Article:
So I removed the entire caliper and all the bolts including this one at the back of the caliper.

I hit the caliper with compressed air, then put it all back together. I tried using the brake bleed tool still wouldn’t draw the fluid through, so I just tried the old fashion way and what do you know... boom success, I can’t explain it but I’ll take it.

Next I started looking at my spaghetti wiring and looked at where I’m going to mount the m-lock. There are two holes on the back which are really small, so I decided to use some resin and mount a M6 bolt in to make it easier to mount to the underside of the electrical tray.

Resin is currently setting then I’ll try to mount it.


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teazer

Well-Known Member
DTT BOTM WINNER
Bunnings or Jaycar having a sale on red wires this week mate?

What many of us used to do was to go down the local wreckers/breakers and pick up a complete car wiring harness to strip and harvest different wire colors from. Bike harnesses tend to be a bit short for what you are doing.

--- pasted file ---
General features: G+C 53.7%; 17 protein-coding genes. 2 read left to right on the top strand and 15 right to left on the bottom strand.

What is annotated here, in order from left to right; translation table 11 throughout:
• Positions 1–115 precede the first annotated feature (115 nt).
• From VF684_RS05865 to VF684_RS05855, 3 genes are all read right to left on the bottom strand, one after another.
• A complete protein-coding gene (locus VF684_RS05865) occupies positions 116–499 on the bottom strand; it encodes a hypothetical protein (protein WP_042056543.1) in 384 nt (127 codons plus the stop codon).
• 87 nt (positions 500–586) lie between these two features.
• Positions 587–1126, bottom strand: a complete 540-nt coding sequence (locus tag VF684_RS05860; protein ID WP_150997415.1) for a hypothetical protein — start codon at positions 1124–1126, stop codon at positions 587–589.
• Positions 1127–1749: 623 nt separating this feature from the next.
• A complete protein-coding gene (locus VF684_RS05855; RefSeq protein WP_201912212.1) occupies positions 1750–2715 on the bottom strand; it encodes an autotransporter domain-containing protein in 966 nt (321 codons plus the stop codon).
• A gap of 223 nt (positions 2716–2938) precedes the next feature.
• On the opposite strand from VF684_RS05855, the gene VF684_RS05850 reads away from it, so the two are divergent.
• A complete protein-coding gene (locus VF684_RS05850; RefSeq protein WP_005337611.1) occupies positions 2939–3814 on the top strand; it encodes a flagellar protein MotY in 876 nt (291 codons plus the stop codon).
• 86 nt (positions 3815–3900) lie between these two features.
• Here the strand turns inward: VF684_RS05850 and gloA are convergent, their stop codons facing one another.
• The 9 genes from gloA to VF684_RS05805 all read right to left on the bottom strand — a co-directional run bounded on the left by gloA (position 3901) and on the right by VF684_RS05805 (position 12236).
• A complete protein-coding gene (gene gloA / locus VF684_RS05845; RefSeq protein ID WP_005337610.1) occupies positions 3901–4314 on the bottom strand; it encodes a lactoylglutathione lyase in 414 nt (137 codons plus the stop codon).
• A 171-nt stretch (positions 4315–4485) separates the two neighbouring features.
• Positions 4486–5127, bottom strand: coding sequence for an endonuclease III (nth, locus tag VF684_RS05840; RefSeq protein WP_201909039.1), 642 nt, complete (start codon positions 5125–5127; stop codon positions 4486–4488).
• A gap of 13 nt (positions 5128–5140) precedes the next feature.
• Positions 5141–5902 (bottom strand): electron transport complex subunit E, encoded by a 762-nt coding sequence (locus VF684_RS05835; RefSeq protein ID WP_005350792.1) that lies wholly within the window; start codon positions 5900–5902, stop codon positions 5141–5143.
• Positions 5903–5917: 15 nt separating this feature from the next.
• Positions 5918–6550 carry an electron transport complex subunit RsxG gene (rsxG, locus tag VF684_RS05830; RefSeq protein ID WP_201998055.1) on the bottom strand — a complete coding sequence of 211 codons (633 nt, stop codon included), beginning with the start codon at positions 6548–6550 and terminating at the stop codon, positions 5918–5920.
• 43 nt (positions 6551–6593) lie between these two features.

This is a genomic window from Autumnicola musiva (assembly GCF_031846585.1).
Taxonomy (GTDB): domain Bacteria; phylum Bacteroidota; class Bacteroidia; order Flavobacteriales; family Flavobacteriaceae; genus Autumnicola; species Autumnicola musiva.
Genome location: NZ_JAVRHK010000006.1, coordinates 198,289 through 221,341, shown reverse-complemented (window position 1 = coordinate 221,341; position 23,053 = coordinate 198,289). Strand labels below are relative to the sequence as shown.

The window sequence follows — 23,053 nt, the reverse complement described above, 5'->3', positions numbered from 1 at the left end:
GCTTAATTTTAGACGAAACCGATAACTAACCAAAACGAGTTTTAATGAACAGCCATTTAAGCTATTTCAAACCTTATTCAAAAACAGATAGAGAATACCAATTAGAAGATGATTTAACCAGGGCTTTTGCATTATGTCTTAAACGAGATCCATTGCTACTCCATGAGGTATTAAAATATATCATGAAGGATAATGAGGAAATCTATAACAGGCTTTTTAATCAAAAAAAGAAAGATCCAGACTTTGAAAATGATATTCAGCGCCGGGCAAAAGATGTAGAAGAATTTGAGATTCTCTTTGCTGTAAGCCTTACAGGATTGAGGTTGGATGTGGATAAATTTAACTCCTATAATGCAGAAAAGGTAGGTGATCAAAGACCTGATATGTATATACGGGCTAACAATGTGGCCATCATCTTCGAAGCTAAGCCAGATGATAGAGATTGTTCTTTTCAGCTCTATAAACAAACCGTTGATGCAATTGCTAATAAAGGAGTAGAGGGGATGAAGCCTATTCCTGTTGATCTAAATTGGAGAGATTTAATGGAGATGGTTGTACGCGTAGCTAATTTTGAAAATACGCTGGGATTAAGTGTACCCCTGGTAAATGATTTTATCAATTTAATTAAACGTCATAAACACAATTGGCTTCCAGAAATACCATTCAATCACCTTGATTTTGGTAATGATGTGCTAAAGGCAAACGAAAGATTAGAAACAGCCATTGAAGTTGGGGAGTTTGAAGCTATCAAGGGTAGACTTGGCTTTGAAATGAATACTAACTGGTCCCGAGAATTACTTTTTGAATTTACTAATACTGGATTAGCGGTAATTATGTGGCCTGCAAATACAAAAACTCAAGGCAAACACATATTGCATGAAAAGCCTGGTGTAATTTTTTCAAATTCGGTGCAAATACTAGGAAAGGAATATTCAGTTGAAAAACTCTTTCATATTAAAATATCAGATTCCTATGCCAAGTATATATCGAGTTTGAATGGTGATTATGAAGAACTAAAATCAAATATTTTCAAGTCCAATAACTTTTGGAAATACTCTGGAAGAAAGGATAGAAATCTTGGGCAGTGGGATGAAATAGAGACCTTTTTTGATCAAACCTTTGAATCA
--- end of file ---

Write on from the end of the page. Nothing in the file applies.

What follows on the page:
Fortunately there are companies selling colored wires in a range of solid colors and stripes. Someone downunder must be supplying the burgeoning classic car industry.

I did a quick google search and found a couple including https://jaydeeautocables.com.au/collections/single-core

https://www.autocablesonline.com.au/

They look a little thick for some of the circuits, but it's some place to start from.
 

wozza

Member
What about the motogadget kit? https://www.shop.modernmotorcyclecompany.com.au/collections/motogadget/products/motogadget-m-unit-cable-kit
Im sure there are cheaper options out there but at least this kit was designed with the m-unit in mind.....